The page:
Pain Management: Tips for Dealing with Heat and Humidity

 

As we’ve officially transitioned into the summer season it’s safe to say that we will soon be experiencing our share of hot and humid days. Many of us are eager to get out and enjoy the warmer temperatures after such a long winter. However, for those dealing with persistent or chronic pain, the heat and humidity we experience throughout the summer can pose a new set of challenges. Although there is not much in the way of scientific evidence outlining the impact weather can have on chronic pain specifically, some studies have found that individuals with arthritis do experience elevated levels of pain and distress when changes in temperature, humidity, and barometric pressure occur.

 

Personally, I have had a number of clients that can confirm this claim – extreme temperatures impact their pain. Now, the impact does vary between individuals, and not all people experience negative effects in the heat, but there are definitely some physiological changes occurring in the body you may not be aware of.

 

First, changes in air temperature and moisture can cause the levels of synovial fluid in our joints to decrease. Synovial fluid is a thick liquid that helps to lubricate the joints and allows for ease of movement. It also helps to decrease pain and inflammation in the joints, so changes in fluid levels can sometimes lead to painful flare-ups. Second, high heat and humidity can also lead to increases in ozone in the environment. Increases in ozone can also cause additional distress and pain for those dealing with chronic pain conditions.

 

Although it is difficult to pinpoint the exact mechanisms that drive this heat-pain relationship, we know that properly modifying our pain management strategies is crucial in keeping comfortable. Here are some tips on beating the heat and keeping your chronic pain levels at bay.

 

Stay Indoors

 

On days of extreme heat and humidity, your best bet in avoiding painful flare-ups is to stay inside. Try to keep the air inside your home cool and make sure your air conditioner is in good working order. Use a dehumidifier to reduce the amount of humidity in the air as well. Close your curtains and blinds to keep unwanted heat from entering the home.

 

Plan Your Activities

 

If you do have to be outside, make sure to plan your day and activities accordingly. Try and take care of any physical tasks in the early morning or after the sun sets to avoid the most intense temperatures. Daily temperatures usually peak around the noon hour, so try to avoid being outside at this time. Pace your physical activities and take multiple breaks to avoid overexertion. Try to find a nice place to cool down following longer bouts of activity.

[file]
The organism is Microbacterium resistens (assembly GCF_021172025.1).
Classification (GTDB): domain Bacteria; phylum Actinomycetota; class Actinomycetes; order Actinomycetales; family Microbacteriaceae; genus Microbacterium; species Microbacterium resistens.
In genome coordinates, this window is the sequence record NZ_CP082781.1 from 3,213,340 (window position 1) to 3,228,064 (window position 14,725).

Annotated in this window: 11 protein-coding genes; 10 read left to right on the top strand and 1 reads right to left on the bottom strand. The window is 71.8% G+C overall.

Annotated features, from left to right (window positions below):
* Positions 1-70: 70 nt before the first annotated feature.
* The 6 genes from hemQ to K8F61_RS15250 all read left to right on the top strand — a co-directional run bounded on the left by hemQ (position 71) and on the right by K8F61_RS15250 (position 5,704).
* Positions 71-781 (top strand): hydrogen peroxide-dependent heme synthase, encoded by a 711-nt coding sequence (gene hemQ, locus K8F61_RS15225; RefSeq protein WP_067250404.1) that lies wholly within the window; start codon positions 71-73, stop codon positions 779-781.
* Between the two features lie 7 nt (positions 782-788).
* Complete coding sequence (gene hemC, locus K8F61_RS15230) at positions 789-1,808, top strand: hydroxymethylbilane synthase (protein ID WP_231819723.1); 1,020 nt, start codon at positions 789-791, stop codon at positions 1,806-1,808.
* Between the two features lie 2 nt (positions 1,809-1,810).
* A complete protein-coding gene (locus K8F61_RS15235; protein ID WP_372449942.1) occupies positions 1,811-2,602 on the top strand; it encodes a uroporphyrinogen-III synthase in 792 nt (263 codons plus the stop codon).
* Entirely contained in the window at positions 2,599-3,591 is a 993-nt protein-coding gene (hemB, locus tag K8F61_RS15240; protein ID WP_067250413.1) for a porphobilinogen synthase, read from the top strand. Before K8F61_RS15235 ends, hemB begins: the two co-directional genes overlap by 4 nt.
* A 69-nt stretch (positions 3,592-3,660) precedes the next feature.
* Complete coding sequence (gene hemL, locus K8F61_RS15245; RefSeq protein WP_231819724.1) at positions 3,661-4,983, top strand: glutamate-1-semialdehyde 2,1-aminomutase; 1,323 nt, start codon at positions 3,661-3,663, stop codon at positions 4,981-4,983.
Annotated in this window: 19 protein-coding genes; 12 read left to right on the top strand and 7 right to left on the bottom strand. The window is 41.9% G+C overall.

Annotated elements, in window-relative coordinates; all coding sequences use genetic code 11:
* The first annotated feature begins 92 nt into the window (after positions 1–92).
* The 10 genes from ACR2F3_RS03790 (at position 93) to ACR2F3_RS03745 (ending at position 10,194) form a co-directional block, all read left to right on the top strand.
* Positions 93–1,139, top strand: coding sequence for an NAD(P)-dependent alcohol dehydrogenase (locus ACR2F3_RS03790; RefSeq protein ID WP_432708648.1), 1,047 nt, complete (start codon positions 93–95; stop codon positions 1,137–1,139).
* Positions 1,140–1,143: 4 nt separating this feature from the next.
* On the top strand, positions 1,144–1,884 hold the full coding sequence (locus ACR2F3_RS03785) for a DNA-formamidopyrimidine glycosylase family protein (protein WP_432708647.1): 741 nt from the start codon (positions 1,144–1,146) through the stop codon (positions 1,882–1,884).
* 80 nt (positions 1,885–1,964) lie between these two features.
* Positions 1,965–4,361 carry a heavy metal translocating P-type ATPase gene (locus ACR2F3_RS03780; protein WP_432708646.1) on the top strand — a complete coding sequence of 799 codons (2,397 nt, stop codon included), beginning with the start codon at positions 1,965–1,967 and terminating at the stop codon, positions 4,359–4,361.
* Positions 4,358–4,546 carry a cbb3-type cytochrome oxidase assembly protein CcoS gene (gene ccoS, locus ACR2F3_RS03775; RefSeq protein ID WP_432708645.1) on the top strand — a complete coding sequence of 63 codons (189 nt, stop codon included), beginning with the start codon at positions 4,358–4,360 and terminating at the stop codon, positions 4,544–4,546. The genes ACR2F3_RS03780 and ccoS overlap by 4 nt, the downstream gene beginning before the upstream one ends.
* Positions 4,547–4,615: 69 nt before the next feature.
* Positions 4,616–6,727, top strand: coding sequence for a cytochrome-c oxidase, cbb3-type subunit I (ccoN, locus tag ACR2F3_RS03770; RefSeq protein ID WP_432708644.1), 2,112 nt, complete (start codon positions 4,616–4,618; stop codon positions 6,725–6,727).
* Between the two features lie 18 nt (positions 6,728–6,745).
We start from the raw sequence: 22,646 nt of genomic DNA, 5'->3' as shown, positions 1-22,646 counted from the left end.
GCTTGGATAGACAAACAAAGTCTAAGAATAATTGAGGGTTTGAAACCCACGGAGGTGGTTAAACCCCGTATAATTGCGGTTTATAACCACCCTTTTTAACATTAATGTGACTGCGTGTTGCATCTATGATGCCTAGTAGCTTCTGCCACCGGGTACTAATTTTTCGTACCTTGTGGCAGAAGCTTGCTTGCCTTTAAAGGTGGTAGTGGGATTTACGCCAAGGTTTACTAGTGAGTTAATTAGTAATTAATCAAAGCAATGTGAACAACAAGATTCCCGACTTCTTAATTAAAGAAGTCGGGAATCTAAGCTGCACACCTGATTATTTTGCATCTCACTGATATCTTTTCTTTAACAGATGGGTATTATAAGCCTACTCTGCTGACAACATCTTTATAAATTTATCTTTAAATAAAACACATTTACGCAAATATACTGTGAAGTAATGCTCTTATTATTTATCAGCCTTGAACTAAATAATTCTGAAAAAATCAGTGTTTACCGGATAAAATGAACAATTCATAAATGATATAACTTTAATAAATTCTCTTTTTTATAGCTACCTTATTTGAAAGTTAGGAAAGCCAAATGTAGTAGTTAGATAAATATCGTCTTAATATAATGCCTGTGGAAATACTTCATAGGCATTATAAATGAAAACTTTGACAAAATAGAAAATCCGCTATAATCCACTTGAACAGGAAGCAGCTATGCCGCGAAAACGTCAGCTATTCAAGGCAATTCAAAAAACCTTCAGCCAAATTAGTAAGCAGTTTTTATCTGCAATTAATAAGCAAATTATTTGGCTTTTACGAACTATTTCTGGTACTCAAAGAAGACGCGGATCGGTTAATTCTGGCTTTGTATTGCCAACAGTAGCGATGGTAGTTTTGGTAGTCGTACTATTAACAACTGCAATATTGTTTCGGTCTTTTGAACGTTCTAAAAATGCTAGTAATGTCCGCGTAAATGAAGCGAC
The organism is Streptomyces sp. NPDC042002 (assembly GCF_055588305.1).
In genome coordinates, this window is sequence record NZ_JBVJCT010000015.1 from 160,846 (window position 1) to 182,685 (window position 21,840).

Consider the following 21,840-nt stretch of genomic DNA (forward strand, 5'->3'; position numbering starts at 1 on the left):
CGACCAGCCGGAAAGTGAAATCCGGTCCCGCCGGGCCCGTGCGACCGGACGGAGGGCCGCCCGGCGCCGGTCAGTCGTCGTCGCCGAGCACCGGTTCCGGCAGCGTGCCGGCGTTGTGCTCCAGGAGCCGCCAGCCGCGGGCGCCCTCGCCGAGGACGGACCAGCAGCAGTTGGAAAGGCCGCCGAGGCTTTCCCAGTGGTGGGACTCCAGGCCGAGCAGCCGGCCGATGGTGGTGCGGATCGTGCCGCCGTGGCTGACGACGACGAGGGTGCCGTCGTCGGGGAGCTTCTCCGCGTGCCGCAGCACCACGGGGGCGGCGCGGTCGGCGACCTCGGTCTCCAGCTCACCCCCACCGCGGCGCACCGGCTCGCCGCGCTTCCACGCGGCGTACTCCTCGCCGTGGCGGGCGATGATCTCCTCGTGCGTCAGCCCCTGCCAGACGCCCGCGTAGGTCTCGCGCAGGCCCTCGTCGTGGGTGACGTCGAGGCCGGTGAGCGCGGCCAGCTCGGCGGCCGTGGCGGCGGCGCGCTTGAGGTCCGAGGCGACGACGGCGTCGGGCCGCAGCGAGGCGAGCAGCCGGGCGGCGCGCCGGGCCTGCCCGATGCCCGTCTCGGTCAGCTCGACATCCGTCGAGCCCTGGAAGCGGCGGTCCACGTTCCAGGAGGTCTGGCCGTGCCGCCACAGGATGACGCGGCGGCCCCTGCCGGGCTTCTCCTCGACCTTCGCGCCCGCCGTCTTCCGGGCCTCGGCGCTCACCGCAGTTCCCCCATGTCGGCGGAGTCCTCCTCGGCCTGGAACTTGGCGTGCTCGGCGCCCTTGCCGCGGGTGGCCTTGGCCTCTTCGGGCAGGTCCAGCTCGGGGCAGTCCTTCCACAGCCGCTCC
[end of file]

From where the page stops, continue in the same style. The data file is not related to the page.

Stay Hydrated

 

Make sure that you drink plenty of water on hot and humid days. Try to avoid sugary drinks, coffee, fruit juices, and alcohol, as they can actually lead to dehydration in the body. Drinking adequate amounts of water can help reduce inflammation in the body and keeps the muscles limber. There are also a number of foods high in water content that can help keep us hydrated. Try incorporating foods like fresh watermelon, celery, strawberries, melons, grapes, cucumber, and zucchini into your diet.

 

Wear Proper Clothing

 

Make sure that you dress for the weather to avoid over-heating. Wear breathable fabrics like cotton or silk or invest in clothing made with moisture-wicking materials. Be sure that your clothes are not too tight or constricting and try to wearing comfortable, looser fitting clothes to keep cool. It is also smart to wear white or light colours that reflect light in the intense heat. Wear a wide brimmed hat and sunscreen to avoid burns as well.

 

Find a Body of Water

 

Take advantage of that backyard pool or hit a local lake for a cool down in the water. Be mindful of your pain condition and make sure to have adequate seating and shade if at the beach. If you’re feeling able, completing some light movements or stretches in the water can be a great way to loosen stiff musculature that may be causing you pain. Cold showers, misting fans, or the use of cold packs can be a great alternative if there is no pool or water in your region.

 

Use Cooling Agents

 

Apply creams that include peppermint or make your own spray using peppermint oil and water. The menthol found in peppermint has been shown to be a powerful cooling agent. Applying Aloe vera can also be a nice way to cool our skin, especially after prolonged sun exposure or if suffering from a sun burn.

 

Monitor the Air Quality

 

Take a peek at the Air Quality Index if you are out and about on a hot day. Studies have shown that higher levels of air pollution can actually cause inflammation to increase in the body. This inflammation not only exacerbates pain from sore muscles and joints, but can also lead to breathing issues, headaches, and increased blood pressure, which will ultimately affect your pain levels in the end.

Share on Facebook
Share on Twitter
Please reload

Featured Posts

Transitioning to Working from Home amid COVID-19

March 23, 2020

1/6
Please reload

Recent Posts

August 18, 2020

January 6, 2020

Please reload

Archive
Please reload

Search By Tags
Please reload

Follow Us
  • Facebook Basic Square
  • Twitter Basic Square
  • Google+ Basic Square

© 2017 by Ondrovcik, Svec Rehabilitation Clinics Inc..

  • White Facebook Icon
  • White Twitter Icon
  • White LinkedIn Icon